Dining nook with custom table in grasscloth and Farrow and Ball Lotus Wallpaper.
It’s in the Eight Streets, a prized neighborhood within the South End neighborhood for it’s proximity to some of the best restaurants the SE has to offer. Snuggled between Tremont and Shawmut Avenues, there is only one street within the eight that extends beyond these two streets and acts as a thoroughfare – that’s Waltham – lived there in case you are wondering. Why would anyone care about this you ask? Quiet. It’s a quiet street, across from the park, a street that might make you think your in the suburbs, and that my friends is worth gold. Some of which I am asking you to part with for the privilege of living here.
Other selling points include the design – why trouble yourself over it when you can just move right in and start entertaining. Everything is for sale and no one said you couldn’t, or shouldn’t buy a refined living environment, most certainly not me. Then there is the fact that it’s parlor level, just three steps up into the building. It’s across the street from the Ringold Park where the sounds of children’s laughter and the gentle splash of water from the fountain make their way with the breeze into your living room. There’s the shared garden oasis tucked away in the back for bbq’ing, sipping coffee and reading the paper, or a glass of wine by the fire after a long day at work. City living…this could be you.
Tucked away behind the building you wouldn’t even know you were in a city.
Come for a visit: 3 Hanson Street, Apt. 1, Boston – Buy and stay for as long as you like.
I’ve been working on a project – well for work. Each year we embark on an exhaustive adventure, the purpose of which is to conceive of the most wonderful holiday gifts our clients and partners have ever received. They have to be magical…no pressure. We often use a single word to drive the process. This year the word is “cozy”. Try putting that in a box and shipping it UPS. Not your problem. I’ll figure it out, and when I do, it will evoke feelings of home, and family, serenity and celebration, security and childlike wonder – cozy.
South End Brownstones
That’s what I like about Brownstones. They are cozy. They are old, sometimes their four stories tilt a little with age, but they stand proud. There is community within, but not so large a community that one can get lost in the crowd. That can be hard for some city dwellers – they want the anonymity. As a single gal, I like knowing that I am sandwiched between neighbors that I can rely on for help, and that offer a level of comfort in my solo existence. These Brownstones don’t exist in every city, or even every neighborhood in my city, which makes them pretty special.
The Troy . Rental Units . South End . Boston
Boston has a huge housing shortage problem. The reasons for which are vast – college town with students from all over the world coming and buying up properties, or renting at exorbitant sums of money, our strong economy with varied market sectors – Life Sciences, Academia, Finance, and TAMI. That stands for Technology, Advertising, Marketing and Innovation – it’s a thing. At any rate the Mayor said he was going to solve the problem and developers have shown up left, right and center with their bids for property, and their pleas for zoning lenience – it’s hard to make a buck on these buildings without turning them into luxury condos, or rental properties. Not exactly what the average joe had in mind when the Mayor said he was going to solve the housing shortage issue.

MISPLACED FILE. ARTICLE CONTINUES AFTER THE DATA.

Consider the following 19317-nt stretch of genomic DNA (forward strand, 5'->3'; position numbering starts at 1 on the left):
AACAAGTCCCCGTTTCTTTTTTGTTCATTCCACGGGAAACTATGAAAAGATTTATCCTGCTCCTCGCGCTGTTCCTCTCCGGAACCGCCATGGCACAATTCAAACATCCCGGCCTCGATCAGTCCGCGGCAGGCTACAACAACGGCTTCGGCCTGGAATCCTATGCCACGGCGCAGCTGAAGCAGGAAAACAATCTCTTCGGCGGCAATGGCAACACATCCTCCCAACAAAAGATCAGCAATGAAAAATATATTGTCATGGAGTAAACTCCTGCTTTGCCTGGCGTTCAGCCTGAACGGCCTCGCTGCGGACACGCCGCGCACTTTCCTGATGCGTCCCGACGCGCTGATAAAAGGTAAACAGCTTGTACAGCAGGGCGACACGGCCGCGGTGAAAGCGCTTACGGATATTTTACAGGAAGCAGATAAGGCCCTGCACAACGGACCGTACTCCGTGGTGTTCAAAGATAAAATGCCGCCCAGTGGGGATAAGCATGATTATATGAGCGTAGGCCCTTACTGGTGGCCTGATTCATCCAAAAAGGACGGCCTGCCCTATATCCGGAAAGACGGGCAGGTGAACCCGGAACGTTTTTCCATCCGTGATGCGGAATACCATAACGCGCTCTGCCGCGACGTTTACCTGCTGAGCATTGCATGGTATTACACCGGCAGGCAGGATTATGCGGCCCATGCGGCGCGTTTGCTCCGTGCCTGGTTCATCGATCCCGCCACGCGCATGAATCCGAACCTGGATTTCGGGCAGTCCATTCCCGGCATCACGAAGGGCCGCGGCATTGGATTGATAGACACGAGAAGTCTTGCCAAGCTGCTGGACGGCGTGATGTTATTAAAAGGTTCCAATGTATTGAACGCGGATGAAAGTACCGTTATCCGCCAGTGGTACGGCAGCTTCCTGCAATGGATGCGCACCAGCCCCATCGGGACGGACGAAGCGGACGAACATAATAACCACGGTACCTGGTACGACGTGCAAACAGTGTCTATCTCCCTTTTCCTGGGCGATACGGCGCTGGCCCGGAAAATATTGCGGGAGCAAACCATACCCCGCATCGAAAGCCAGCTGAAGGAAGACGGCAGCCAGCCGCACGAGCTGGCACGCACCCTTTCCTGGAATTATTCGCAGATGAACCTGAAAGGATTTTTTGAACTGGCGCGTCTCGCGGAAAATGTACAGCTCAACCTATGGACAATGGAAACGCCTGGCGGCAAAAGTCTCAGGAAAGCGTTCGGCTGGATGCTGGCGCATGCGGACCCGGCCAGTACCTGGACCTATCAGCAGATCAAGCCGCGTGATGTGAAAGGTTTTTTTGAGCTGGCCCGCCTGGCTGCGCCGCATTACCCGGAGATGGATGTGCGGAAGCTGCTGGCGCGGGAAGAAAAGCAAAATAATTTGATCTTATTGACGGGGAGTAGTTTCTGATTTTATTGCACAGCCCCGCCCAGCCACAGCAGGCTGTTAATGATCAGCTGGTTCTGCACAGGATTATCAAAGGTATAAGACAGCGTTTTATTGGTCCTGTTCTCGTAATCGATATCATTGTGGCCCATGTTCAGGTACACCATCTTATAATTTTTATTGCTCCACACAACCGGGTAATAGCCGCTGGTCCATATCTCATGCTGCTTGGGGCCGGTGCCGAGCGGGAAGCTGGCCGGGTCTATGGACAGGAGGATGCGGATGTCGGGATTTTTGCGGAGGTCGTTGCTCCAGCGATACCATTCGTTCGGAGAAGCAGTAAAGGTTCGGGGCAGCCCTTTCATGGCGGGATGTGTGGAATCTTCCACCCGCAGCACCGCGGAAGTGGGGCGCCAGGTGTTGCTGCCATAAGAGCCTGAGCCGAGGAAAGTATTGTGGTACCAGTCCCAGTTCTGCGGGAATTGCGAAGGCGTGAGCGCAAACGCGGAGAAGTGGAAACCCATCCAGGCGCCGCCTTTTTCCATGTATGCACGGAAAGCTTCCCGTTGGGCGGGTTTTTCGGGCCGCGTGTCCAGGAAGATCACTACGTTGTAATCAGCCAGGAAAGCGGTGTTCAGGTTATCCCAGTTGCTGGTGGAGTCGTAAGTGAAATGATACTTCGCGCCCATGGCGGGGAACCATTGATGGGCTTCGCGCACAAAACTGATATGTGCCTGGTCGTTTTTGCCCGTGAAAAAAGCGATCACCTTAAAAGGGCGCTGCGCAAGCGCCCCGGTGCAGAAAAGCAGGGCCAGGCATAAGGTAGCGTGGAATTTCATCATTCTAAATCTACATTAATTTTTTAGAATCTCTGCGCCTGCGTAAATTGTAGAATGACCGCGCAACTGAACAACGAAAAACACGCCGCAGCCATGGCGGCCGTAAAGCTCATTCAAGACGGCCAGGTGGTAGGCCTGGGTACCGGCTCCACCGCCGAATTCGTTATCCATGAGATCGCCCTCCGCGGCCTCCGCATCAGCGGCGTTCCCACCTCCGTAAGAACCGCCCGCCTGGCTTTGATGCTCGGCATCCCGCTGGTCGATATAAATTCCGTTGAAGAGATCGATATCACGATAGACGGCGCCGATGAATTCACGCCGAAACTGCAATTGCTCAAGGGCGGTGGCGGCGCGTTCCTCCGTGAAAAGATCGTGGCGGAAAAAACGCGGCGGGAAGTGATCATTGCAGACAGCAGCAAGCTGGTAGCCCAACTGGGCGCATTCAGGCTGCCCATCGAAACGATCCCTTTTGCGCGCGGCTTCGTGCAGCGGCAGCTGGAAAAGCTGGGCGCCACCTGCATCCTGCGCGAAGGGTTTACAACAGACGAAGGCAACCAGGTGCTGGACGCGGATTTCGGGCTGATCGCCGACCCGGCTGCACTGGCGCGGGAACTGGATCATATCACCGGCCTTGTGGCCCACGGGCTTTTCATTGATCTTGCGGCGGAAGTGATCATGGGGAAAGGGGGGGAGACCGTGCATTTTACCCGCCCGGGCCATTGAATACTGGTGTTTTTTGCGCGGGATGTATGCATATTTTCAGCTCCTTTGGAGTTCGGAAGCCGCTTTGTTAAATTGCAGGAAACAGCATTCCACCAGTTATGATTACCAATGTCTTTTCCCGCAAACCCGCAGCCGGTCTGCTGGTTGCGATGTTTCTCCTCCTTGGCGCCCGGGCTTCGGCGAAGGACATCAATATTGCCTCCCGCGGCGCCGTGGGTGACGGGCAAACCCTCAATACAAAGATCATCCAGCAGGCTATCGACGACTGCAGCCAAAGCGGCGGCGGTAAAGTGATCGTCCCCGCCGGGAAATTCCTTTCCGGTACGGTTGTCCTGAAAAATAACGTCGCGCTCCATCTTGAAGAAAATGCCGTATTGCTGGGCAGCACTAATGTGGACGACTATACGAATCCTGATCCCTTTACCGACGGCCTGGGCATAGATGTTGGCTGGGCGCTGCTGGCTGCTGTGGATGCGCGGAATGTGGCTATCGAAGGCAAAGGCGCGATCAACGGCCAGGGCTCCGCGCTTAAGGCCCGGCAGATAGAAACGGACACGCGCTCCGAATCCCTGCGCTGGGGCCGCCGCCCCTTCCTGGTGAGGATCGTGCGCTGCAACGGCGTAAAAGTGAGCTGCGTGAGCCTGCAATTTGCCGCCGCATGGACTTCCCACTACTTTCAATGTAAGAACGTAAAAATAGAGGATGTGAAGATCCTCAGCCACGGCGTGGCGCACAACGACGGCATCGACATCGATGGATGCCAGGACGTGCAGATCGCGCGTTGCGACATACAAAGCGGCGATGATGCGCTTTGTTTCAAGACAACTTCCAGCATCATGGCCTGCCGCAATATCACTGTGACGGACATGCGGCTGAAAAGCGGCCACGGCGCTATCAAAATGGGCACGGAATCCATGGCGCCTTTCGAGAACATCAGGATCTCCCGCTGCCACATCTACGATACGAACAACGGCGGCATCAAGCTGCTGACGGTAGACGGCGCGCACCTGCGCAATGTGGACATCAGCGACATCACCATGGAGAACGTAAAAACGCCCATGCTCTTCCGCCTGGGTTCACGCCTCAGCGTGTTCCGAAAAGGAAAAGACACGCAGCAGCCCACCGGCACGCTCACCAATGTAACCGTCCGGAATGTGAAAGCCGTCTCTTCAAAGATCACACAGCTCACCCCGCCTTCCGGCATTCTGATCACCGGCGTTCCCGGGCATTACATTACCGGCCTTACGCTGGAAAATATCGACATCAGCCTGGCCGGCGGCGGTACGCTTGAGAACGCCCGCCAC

The Girard . Harrison Avenue . South End . Boston
Any hoo, as a lover of design, and a gal on a mission, I decided it was time to get to visiting some of these places. A few readers might remember that between my last home and where I am living now, I rested my head at the Ink Block. I’ll probably be struck down for this, but of all the places I have thrown down a doormat, the Ink Block is the only one I miss regularly, and pine for like a teenage girl after an unrequited crush – how embarrassing. It was just so darn easy to live there, and I’m not exactly accustomed to easy, and I am certainly not accustomed to having help, and while I didn’t want to get used to accepting it, I didn’t want to offend either, and there you have it…they got me and before I knew it….I had fallen in love.
345 Harrison Ave . Rental Complex . South End . Boston
Two new buildings have popped up in the last 22 months. These are big buildings too, so those of you not so familiar with construction should know – that’s a fast track schedule. I visited a third that had just opened around the time I went into the Ink, but that couldn’t accommodate my short term rental needs so I never visited. The Troy is the oldest of these buildings (just sold to Related Beal), The Girard, and 345 Harrison Avenue. I’d feel sorry for 345 Harrison, not having a name and all, and for the fact that they have the dumbest tagline: Designed for Living…I shudder to think how much they spent on that, but the fact of the matter is, the CBT designed building is spectacular. You heard me say it, it’s awesome, and set back from the highway, it’s a bit quieter.
Stats, facts, photos, and feelings will be shared on the properties in my next post.
Even though it’s technically still summer the moment Labor Day hits I’m ready for it to be fall. Fall clothes are my favorite, fall traffic is not. Hot apple cider, pumpkins and mums, and days that end with a good meal in front of the tv – guilt free- are a welcome balance to the long summer nights dining al fresco under the stars. It’s also a time to get organized, and if you’re me that doesn’t just mean turning over the closets (which is a favorite pastime because I love throwing away, donating, and gifting things that no longer work for me) but it means it’s time for the second most important real estate market. The Fall Market.
56 Gray Street . Apt. #4